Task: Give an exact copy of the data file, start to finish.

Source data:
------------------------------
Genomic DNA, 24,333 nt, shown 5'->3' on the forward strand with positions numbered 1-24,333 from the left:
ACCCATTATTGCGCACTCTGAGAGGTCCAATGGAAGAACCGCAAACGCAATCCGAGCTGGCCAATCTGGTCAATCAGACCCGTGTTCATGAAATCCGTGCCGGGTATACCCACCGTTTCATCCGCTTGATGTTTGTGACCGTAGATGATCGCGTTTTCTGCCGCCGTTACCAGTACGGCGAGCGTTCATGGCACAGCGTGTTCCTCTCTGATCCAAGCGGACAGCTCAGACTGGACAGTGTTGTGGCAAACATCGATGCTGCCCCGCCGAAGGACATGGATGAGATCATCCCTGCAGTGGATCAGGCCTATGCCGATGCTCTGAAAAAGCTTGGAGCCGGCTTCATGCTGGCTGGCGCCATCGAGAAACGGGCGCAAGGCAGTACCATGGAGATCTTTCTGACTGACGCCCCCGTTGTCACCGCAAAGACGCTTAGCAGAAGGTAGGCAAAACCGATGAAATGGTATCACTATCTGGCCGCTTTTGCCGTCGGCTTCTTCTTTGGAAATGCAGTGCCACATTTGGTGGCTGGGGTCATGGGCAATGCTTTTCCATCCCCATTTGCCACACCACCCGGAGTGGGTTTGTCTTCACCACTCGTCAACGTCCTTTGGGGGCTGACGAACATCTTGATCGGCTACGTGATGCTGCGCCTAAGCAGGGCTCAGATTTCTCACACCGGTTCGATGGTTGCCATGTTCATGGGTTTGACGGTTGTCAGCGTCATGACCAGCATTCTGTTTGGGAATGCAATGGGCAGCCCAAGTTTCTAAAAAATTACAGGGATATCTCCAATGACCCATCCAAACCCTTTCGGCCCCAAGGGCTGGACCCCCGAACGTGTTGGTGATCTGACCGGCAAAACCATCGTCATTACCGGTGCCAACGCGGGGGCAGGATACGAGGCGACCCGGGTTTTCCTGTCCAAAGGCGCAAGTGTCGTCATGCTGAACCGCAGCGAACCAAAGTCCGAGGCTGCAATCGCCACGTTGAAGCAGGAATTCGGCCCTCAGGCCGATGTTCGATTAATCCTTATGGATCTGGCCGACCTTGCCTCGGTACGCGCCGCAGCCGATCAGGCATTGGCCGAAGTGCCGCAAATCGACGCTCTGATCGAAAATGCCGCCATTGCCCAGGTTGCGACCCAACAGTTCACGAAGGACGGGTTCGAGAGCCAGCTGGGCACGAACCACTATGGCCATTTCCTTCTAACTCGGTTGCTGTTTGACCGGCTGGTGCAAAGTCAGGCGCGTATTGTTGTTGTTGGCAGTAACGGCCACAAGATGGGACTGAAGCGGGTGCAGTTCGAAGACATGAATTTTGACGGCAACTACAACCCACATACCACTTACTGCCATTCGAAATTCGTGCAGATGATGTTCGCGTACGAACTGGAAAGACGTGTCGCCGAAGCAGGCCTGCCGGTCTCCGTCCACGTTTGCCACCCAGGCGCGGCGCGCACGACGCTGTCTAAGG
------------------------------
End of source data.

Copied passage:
Genomic DNA, 24,333 nt, shown 5'->3' on the forward strand with positions numbered 1-24,333 from the left:
ACCCATTATTGCGCACTCTGAGAGGTCCAATGGAAGAACCGCAAACGCAATCCGAGCTGGCCAATCTGGTCAATCAGACCCGTGTTCATGAAATCCGTGCCGGGTATACCCACCGTTTCATCCGCTTGATGTTTGTGACCGTAGATGATCGCGTTTTCTGCCGCCGTTACCAGTACGGCGAGCGTTCATGGCACAGCGTGTTCCTCTCTGATCCAAGCGGACAGCTCAGACTGGACAGTGTTGTGGCAAACATCGATGCTGCCCCGCCGAAGGACATGGATGAGATCATCCCTGCAGTGGATCAGGCCTATGCCGATGCTCTGAAAAAGCTTGGAGCCGGCTTCATGCTGGCTGGCGCCATCGAGAAACGGGCGCAAGGCAGTACCATGGAGATCTTTCTGACTGACGCCCCCGTTGTCACCGCAAAGACGCTTAGCAGAAGGTAGGCAAAACCGATGAAATGGTATCACTATCTGGCCGCTTTTGCCGTCGGCTTCTTCTTTGGAAATGCAGTGCCACATTTGGTGGCTGGGGTCATGGGCAATGCTTTTCCATCCCCATTTGCCACACCACCCGGAGTGGGTTTGTCTTCACCACTCGTCAACGTCCTTTGGGGGCTGACGAACATCTTGATCGGCTACGTGATGCTGCGCCTAAGCAGGGCTCAGATTTCTCACACCGGTTCGATGGTTGCCATGTTCATGGGTTTGACGGTTGTCAGCGTCATGACCAGCATTCTGTTTGGGAATGCAATGGGCAGCCCAAGTTTCTAAAAAATTACAGGGATATCTCCAATGACCCATCCAAACCCTTTCGGCCCCAAGGGCTGGACCCCCGAACGTGTTGGTGATCTGACCGGCAAAACCATCGTCATTACCGGTGCCAACGCGGGGGCAGGATACGAGGCGACCCGGGTTTTCCTGTCCAAAGGCGCAAGTGTCGTCATGCTGAACCGCAGCGAACCAAAGTCCGAGGCTGCAATCGCCACGTTGAAGCAGGAATTCGGCCCTCAGGCCGATGTTCGATTAATCCTTATGGATCTGGCCGACCTTGCCTCGGTACGCGCCGCAGCCGATCAGGCATTGGCCGAAGTGCCGCAAATCGACGCTCTGATCGAAAATGCCGCCATTGCCCAGGTTGCGACCCAACAGTTCACGAAGGACGGGTTCGAGAGCCAGCTGGGCACGAACCACTATGGCCATTTCCTTCTAACTCGGTTGCTGTTTGACCGGCTGGTGCAAAGTCAGGCGCGTATTGTTGTTGTTGGCAGTAACGGCCACAAGATGGGACTGAAGCGGGTGCAGTTCGAAGACATGAATTTTGACGGCAACTACAACCCACATACCACTTACTGCCATTCGAAATTCGTGCAGATGATGTTCGCGTACGAACTGGAAAGACGTGTCGCCGAAGCAGGCCTGCCGGTCTCCGTCCACGTTTGCCACCCAGGCGCGGCGCGCACGACGCTGTCTAAGG